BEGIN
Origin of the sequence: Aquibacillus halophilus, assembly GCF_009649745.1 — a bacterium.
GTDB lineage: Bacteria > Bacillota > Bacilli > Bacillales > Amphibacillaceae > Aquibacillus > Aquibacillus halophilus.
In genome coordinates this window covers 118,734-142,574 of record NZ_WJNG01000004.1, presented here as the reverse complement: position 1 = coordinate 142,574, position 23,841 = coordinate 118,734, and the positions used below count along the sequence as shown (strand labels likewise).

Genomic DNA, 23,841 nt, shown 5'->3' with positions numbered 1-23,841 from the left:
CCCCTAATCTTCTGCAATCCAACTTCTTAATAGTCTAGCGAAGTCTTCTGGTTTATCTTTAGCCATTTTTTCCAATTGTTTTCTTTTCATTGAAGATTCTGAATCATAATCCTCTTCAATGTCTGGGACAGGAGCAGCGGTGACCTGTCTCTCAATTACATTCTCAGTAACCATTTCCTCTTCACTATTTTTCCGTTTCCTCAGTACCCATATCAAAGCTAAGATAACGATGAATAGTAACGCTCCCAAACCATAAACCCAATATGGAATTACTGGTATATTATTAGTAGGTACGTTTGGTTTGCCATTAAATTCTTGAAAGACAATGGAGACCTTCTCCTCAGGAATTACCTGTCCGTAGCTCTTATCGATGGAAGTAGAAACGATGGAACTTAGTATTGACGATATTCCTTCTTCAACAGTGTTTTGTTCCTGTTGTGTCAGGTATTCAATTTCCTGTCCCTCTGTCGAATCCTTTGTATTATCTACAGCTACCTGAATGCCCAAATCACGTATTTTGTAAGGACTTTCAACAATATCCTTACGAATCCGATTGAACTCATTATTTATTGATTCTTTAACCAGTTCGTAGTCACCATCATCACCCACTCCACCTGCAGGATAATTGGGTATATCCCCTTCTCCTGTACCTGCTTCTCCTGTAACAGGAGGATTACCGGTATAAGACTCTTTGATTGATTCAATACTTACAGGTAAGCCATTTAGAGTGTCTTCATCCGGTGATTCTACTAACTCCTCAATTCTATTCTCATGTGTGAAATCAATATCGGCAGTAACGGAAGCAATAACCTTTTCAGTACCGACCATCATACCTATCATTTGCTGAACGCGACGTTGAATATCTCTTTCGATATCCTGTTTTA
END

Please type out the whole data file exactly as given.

Origin of the sequence: Aquibacillus halophilus, assembly GCF_009649745.1 — a bacterium.
GTDB lineage: Bacteria > Bacillota > Bacilli > Bacillales > Amphibacillaceae > Aquibacillus > Aquibacillus halophilus.
In genome coordinates this window covers 118,734-142,574 of record NZ_WJNG01000004.1, presented here as the reverse complement: position 1 = coordinate 142,574, position 23,841 = coordinate 118,734, and the positions used below count along the sequence as shown (strand labels likewise).

Genomic DNA, 23,841 nt, shown 5'->3' with positions numbered 1-23,841 from the left:
CCCCTAATCTTCTGCAATCCAACTTCTTAATAGTCTAGCGAAGTCTTCTGGTTTATCTTTAGCCATTTTTTCCAATTGTTTTCTTTTCATTGAAGATTCTGAATCATAATCCTCTTCAATGTCTGGGACAGGAGCAGCGGTGACCTGTCTCTCAATTACATTCTCAGTAACCATTTCCTCTTCACTATTTTTCCGTTTCCTCAGTACCCATATCAAAGCTAAGATAACGATGAATAGTAACGCTCCCAAACCATAAACCCAATATGGAATTACTGGTATATTATTAGTAGGTACGTTTGGTTTGCCATTAAATTCTTGAAAGACAATGGAGACCTTCTCCTCAGGAATTACCTGTCCGTAGCTCTTATCGATGGAAGTAGAAACGATGGAACTTAGTATTGACGATATTCCTTCTTCAACAGTGTTTTGTTCCTGTTGTGTCAGGTATTCAATTTCCTGTCCCTCTGTCGAATCCTTTGTATTATCTACAGCTACCTGAATGCCCAAATCACGTATTTTGTAAGGACTTTCAACAATATCCTTACGAATCCGATTGAACTCATTATTTATTGATTCTTTAACCAGTTCGTAGTCACCATCATCACCCACTCCACCTGCAGGATAATTGGGTATATCCCCTTCTCCTGTACCTGCTTCTCCTGTAACAGGAGGATTACCGGTATAAGACTCTTTGATTGATTCAATACTTACAGGTAAGCCATTTAGAGTGTCTTCATCCGGTGATTCTACTAACTCCTCAATTCTATTCTCATGTGTGAAATCAATATCGGCAGTAACGGAAGCAATAACCTTTTCAGTACCGACCATCATACCTATCATTTGCTGAACGCGACGTTGAATATCTCTTTCGATATCCTGTTTTA